On February 17, 2016, Burt Odelson argued before the 8-member bipartisan State Board of Elections who unanimously found that a complaint filed against Kim Foxx was filed with good cause. The Board voted 8-0 to find that Kim Foxx violated the Illinois Election Code at least 3 times by failing to disclose a $25,000 in-kind contribution. Foxx filed her campaign statement of organization on June 3, 2015, when it should have been filed on February 3, 2015, when she received $25,000 in-kind contribution for a poll to test her viability as a candidate. That is a violation of section 5/9-3 of the state statutes. The fine that is called for in the law is $50.00 per business day, or a maximum of $5,000.
Further, Foxx violated section 5/9-10 of the Election Code by not filing an A-1 disclosure report within 5 business days of receiving the benefit of the contribution on February 3, 2015. The A-1 report is required to be filed with the State Board of Elections if a contribution of $1,000 or more is made to a candidate. The $25,000 for the poll the Board found is an “in-kind” contribution to Foxx. Since the date of payment was February 3, 2015, non-disclosure is a “continuing” violation, which the Board “shall” assess a civil penalty. The penalty could be as high as 150% of the total amount of the contribution (150% of $25,000 = $37,500); but in no event, less than 10% of the amount not reported, or $2,500.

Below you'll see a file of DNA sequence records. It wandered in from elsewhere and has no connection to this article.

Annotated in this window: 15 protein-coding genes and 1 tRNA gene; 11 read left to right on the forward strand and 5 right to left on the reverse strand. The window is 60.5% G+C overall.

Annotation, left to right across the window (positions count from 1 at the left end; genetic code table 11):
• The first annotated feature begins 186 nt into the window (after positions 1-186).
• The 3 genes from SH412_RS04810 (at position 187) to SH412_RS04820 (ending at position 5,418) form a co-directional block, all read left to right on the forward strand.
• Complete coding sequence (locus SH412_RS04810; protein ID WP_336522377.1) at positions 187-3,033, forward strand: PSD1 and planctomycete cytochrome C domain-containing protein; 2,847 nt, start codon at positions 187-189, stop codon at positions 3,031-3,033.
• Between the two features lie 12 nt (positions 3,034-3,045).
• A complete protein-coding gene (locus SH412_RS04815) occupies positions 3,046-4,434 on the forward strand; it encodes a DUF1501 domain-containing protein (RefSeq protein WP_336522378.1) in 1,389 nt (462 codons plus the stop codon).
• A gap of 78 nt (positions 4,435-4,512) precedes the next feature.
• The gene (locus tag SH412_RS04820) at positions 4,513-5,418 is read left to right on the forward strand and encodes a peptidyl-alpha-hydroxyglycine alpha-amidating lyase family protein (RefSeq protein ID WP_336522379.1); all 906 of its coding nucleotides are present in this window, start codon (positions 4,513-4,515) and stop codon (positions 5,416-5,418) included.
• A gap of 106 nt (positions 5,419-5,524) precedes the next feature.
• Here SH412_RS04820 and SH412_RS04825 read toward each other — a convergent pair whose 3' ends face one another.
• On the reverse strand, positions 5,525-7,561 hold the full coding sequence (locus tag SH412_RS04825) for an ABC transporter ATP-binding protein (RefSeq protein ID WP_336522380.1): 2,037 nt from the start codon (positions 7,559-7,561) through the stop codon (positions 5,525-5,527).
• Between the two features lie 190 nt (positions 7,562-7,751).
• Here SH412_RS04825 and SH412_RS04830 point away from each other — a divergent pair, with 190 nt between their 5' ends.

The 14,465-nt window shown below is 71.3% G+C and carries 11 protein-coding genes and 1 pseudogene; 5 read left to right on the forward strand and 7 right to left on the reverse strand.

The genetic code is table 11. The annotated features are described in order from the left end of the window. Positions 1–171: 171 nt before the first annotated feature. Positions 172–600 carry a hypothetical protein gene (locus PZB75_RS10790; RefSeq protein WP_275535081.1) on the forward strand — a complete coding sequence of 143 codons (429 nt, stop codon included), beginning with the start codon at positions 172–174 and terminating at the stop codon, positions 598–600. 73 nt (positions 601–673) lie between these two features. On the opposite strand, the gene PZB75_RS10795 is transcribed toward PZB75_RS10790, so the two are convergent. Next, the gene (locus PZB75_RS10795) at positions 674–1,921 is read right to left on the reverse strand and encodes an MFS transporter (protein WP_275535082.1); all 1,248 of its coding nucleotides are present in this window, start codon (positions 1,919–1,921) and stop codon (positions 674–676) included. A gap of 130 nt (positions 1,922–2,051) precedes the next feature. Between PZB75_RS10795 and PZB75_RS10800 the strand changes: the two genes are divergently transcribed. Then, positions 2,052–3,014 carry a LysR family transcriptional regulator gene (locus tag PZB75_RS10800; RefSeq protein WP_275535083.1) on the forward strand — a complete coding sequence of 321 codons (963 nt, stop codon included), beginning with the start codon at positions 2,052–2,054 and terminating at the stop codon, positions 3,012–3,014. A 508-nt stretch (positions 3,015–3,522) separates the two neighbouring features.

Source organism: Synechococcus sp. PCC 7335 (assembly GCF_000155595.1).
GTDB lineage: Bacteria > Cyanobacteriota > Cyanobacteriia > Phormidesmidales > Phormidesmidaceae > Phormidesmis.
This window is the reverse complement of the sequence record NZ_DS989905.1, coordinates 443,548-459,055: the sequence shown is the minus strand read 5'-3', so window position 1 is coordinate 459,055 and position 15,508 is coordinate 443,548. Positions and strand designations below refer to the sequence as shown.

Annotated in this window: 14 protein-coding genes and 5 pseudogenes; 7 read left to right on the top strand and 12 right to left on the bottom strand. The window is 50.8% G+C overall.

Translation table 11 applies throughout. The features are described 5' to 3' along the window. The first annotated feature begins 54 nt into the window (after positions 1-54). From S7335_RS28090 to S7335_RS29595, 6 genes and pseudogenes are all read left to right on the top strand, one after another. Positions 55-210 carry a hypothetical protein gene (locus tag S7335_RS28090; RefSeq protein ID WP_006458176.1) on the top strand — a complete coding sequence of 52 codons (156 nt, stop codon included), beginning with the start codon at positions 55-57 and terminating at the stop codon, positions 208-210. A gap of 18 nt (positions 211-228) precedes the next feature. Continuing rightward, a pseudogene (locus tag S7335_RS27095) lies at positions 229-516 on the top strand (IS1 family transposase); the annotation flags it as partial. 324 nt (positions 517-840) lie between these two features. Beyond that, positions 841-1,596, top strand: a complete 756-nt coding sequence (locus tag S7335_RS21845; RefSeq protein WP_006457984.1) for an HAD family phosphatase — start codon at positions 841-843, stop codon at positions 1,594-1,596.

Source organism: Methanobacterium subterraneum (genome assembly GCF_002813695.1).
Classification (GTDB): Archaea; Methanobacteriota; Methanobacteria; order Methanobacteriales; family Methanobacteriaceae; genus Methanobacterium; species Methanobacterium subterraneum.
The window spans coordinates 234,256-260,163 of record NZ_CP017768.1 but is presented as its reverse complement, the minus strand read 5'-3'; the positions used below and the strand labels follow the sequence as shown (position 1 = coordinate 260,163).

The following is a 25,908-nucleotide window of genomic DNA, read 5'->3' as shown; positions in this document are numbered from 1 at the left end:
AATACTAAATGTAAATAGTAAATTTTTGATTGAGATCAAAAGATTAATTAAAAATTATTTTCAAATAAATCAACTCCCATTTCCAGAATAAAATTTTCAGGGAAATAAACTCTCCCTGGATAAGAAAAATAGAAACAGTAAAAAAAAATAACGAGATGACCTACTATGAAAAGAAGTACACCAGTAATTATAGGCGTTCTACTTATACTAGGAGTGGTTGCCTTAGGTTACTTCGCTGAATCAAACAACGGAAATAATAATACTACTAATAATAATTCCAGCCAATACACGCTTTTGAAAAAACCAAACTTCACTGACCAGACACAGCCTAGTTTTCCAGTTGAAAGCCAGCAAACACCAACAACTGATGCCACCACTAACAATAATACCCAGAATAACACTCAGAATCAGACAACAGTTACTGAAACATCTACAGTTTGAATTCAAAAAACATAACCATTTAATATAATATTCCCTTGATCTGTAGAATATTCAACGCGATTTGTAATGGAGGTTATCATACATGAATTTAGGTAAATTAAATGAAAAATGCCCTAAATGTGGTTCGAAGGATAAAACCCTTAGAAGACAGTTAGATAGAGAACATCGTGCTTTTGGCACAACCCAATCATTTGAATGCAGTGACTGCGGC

The Board also unanimously found Foxx violated sections 5/9-10 and 5/9-11 of state law, which requires candidates to file quarterly reports of all campaign contributions and expenditures. Foxx failed to file a complete and accurate quarterly report by April 15, 2015. The civil fines set forth in the statutes call for a maximum of $5,000 for each report not filed.
The Board ordered Foxx to file the required reports by 5:00 p.m. on February 29, 2016, and the staff review the filings for the imposition of all applicable civil penalty assessments.
For more on this State Board of Elections decision, please click on the links below.